Drug seeking behavior describes conduct where a patient attempts to obtain a prescription for a controlled pharmaceutical (typically a narcotic or benzodiazepine) without being in medical need of the drug. It can take many forms such as faking or mis-describing symptoms (typically pain or insomnia). When the prescription is denied, the patient often turns manipulative, abusive, hostile or, on occasion, violent.
There is no typical drug seeking patient. They can run the full range of social classes and can be completely healthy or have other real medical conditions. It can happen in patients of any age group from teenagers to the elderly.
When drug seeking behavior is identified, every effort should be made to divert the patient to a drug dependency program. The best defense is preventative. Physicians should consistently report all such prescriptions to a central registry kept to identify patients who may have a drug dependency but move from physician to physician and from pharmacist to pharmacist to avoid detection.
Doctors are trained to identify drug seeking behavior. The first set of criteria are behavioral cues such as:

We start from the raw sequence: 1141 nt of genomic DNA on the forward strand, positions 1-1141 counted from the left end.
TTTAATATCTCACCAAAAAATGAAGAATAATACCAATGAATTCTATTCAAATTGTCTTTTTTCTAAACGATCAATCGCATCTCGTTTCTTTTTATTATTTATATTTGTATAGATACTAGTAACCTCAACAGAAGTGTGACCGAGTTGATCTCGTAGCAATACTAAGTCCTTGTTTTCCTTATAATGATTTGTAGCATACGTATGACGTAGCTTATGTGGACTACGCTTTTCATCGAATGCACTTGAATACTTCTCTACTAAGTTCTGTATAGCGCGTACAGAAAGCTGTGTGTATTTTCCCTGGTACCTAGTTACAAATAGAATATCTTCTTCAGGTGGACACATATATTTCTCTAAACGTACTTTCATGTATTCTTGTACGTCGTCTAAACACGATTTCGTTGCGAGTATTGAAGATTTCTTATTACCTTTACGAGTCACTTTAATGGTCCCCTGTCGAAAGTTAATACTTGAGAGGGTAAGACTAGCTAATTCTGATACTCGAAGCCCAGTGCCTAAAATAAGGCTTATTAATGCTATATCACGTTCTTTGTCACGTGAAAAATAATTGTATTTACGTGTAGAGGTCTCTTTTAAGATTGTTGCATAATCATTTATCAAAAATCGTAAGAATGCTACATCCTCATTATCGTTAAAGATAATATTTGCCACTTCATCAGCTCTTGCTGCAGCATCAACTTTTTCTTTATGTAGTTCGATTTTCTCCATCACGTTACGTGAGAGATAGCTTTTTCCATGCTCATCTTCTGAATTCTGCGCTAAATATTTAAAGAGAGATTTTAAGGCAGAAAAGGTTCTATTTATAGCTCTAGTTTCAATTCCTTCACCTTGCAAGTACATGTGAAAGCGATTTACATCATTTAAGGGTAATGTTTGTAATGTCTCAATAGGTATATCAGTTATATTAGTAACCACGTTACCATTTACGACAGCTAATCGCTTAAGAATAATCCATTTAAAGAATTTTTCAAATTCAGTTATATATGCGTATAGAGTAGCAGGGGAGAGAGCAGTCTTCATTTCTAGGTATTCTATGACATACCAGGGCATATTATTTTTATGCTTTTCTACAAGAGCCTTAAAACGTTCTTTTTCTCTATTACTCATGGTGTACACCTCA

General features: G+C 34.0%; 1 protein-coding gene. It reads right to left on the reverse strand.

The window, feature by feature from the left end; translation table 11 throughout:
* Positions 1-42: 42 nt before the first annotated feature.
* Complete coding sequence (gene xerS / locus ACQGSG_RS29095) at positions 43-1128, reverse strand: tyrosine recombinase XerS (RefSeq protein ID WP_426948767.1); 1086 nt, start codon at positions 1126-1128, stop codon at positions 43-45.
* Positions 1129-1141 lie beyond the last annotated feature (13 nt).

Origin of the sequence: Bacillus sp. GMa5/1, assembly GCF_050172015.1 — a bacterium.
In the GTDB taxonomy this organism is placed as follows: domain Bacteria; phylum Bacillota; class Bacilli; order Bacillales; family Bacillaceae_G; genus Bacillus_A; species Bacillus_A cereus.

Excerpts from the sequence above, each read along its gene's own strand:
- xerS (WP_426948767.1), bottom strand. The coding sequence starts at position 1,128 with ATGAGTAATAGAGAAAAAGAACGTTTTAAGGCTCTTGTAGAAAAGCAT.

- Aggressively complaining about the need for a drug
- Asking for specific drugs or brand names
- Requesting an increased dosage
- Stating that they have allergies or adverse reactions to several drugs
- Anger or irritability when questioned about symptoms
- Running out of drugs early, or seeking new prescriptions when they still have pills from their current prescription, or claiming they lost a previous prescription
- Injection sites where the drugs are not to be taken intravenously
- Not seeking drugs from their regular physician, including avoiding particular physicians in a multi-physician practice, often by calling about physician availability
- Disruptive behavior while waiting
- Refusal of safer medication
- Refusing a routine physical workup
- Using an alias
There are also techniques available to test the truthfulness of symptoms, such as placing pressure on the site of a pain while distracting the patient with conversation. In a patient with real pain, the patient will interrupt the conversation to complain.
In any event, all physicians, clinical practices and hospitals should have clear guidelines on prescribing such controlled substances.